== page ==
Practices For Families Videos

Community Association Series: Who Are We?

by Our Grandfather Story

Who Are We? is a hosted series that follows our host on a journey to find out how different ethnic groups preserve their traditions as she attempts to make sense of her cultural identity in modern day Singapore. In each episode, the host learns about the challenges in keeping such cultural practices alive as she picks up a traditional skill from the craftsmen who fight toe and nail to keep them alive.

Community-Association-Series-Who-Are-We

Community Association Series: Who Are We?

Who Are We? is a hosted series that follows our host on a journey to find out how different ethnic groups preserve their traditions as she attempts to make sense of her cultural identity in modern day Singapore. For many who belong to minority communities, their heritage has been kept alive through food, music and traditional customs. Without which, who would they be?

In each episode, the host learns about the challenges in keeping such cultural practices alive as she picks up a traditional skill from the craftsmen who fight toe and nail to keep them alive. Through her journey, she learns the relevance of such practices even in modern day Singapore and relates to her experiences identifying with her own culture. 

Episode 1: Night Fishing at Sea with Singapore’s First Islanders

Before Semakau became a landfill, it used to be an island where the aboriginal people, Orang Lauts, called home. In this episode, Amrit searches for the remaining descendants of Orang Lauts, Firdaus and his family, who had to relocate to the Singapore mainland in the 1970s. Host Amrit sails out to sea on a night fishing trip with the family to catch squids to make Sotong Hitam, one of Orang Laut’s traditional dishes. She learns about how the family continues to preserve the spirit of the sea or “Jiwa Laut” even after leaving the island for 50 years.

About Orang Laut SG
Orang Laut SG aims to reclaim the narratives of Singapore’s southern islands, such as Pulau Semakau – through personal anecdotes, beliefs, folklore and traditions of its former islanders. Its cultural preservation efforts include documenting oral histories and the introduction of Orang Laut cuisine in Singapore.

Episode 2: Reviving a 184-year-old traditional British dish within the family 

Host Amrit follows Christine, a 5th generation Moss, and Steven, her son, on a journey of preparing Shepherd’s Pie (or any other dish to replace), a traditional British recipe. To reconnect with her British identity since her forefathers stepped ashore 180 years ago, Christine learnt how to make Shepherd’s Pie using localised ingredients so that future generations, like Steven, will stay connected to both their Eurasian and Asian roots. Amrit also learns about the complexity behind the Eurasian identity as well as the challenges behind passing down these family recipes.

About Eurasian Association
The Eurasian Association (EA) has a long history of serving the interests of the Eurasian community in Singapore since its inception in 1919. It aims to continue preserving and spreading awareness of the unique Eurasian heritage and traditions in Singapore. 

Episode 3: The 14-year-old Indian girl pursuing her interest in ancient Chinese music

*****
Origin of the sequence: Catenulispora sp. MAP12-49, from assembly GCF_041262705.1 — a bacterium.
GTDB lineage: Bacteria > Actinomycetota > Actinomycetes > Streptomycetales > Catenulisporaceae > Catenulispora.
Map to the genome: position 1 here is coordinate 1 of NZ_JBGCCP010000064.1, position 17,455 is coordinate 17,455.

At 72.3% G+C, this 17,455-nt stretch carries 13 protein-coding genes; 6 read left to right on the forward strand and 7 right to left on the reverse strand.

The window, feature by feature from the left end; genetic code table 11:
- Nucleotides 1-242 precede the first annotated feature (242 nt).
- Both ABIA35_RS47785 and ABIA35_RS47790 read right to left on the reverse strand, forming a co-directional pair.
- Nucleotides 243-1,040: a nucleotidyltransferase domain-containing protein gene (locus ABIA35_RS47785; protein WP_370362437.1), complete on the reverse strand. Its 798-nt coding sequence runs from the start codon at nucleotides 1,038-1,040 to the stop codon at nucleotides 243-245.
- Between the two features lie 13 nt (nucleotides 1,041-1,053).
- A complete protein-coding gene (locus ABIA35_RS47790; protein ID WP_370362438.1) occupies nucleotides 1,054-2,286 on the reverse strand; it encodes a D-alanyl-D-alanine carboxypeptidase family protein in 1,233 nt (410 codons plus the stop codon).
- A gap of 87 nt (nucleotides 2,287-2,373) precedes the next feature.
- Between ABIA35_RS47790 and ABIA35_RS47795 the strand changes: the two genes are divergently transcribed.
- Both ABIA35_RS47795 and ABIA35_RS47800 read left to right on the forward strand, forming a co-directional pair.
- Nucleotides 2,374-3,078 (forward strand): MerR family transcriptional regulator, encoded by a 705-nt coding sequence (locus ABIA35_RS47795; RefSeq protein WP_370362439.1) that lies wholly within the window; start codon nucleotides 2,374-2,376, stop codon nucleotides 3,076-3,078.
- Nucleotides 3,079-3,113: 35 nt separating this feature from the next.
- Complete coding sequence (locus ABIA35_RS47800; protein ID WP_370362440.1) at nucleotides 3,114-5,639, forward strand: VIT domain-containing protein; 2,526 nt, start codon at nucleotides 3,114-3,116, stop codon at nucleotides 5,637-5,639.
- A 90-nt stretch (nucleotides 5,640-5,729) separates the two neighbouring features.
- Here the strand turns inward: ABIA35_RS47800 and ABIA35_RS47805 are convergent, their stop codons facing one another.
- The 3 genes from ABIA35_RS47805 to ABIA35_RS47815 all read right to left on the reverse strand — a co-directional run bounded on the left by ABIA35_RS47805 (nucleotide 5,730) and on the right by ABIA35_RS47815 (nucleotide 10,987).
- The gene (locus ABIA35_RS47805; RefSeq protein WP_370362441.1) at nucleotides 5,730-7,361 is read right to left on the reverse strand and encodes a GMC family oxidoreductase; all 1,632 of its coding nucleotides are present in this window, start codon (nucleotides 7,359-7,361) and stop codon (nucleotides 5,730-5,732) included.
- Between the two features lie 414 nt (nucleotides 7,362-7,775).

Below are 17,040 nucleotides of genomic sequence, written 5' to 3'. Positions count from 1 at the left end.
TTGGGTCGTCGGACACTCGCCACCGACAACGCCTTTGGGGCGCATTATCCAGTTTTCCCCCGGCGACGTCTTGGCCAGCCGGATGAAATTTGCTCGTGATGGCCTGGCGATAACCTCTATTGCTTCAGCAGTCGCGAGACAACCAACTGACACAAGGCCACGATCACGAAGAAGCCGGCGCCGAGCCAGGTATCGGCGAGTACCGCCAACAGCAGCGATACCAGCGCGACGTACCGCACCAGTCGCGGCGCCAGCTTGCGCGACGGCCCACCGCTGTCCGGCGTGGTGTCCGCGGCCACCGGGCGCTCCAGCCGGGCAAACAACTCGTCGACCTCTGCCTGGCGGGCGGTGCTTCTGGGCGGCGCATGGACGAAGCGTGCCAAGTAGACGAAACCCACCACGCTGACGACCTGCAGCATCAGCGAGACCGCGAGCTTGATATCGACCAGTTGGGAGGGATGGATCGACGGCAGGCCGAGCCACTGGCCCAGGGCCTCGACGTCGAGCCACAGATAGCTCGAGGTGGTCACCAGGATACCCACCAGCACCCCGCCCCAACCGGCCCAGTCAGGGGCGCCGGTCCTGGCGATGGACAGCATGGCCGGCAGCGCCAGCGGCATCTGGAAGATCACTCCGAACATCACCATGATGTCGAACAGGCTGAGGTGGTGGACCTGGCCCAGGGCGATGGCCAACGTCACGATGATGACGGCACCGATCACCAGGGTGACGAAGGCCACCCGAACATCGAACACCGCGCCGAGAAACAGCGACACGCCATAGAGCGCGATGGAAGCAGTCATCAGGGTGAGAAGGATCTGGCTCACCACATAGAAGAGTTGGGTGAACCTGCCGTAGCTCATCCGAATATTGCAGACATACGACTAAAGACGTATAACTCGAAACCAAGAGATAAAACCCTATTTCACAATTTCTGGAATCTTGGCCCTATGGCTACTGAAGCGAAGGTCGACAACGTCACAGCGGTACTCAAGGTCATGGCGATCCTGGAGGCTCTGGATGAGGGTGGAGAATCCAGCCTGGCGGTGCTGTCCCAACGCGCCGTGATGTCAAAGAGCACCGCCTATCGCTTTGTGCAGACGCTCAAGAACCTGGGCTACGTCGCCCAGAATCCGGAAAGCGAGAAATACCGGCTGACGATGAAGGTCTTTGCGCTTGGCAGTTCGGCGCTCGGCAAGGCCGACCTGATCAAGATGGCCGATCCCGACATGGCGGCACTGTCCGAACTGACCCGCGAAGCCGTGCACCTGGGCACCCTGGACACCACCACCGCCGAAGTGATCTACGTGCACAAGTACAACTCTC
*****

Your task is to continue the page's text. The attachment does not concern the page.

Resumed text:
Nanyin (南音) is a music genre which originated as court music during the Han Dynasty in China, more than 2,000 years ago. The style of music subsequently took root in the South province of Fujian in China. How did such an ancient form of Chinese music pique the interest of a 14-year-old girl of a different race? Host Amrit meets up with Nadya, learning alongside her to see what a typical day of practice is like, the religious and cultural significance behind the performances and how it evolves to remain relevant today. At the end of the practice, Amrit is given the opportunity to participate in a simple performance.

About Siong Leng Musical Association
Established in 1941, Siong Leng Musical Association has pursued their mission of preserving nanyin in Singapore by actively training and nurturing younger generations of nanyin practitioners, including through its apprenticeship programme.

Episode 4: Day with the oldest frame-makers of Singapore 

Host Amrit visits Mr Yoosuf, a 2nd generation frame maker, and learns about how the Indian-Muslim community came to dominate the frame industry in Singapore. Mr Yoosuf teaches Amrit about how a humble piece of Jelutong wood is transformed into a precious piece of furniture used by various religions. Amrit tries her hand at making an ‘instant’ frame, does a round of delivery, installation and spends the day hanging out with Singapore’s tight-knit community of frame-makers.

About Nagore Dargah Indian Muslim Heritage Centre
The Nagore Dargah Indian Muslim Heritage Centre documents the history of Indian Muslims and their many contributions to Singapore. The Centre currently occupies the site of the historic Former Nagore Dargah, a memorial shrine commemorating the Tamil Sufi preacher-saint Shahul Hamid, erected by Chulia pioneers from the Coromandel Coast in southern India.

Our Grandfather Story

OGS is a digital publisher dedicated to uncovering timeless and overlooked stories across Southeast Asia. Through authentic storytelling and candid perspectives, they explore society, culture and the human condition to connect and inspire the region.

Since 2017, they've journeyed across Singapore and beyond to share everything from light-hearted stories of unexpected friendships to no-holds-barred conversations with persons with disabilities.

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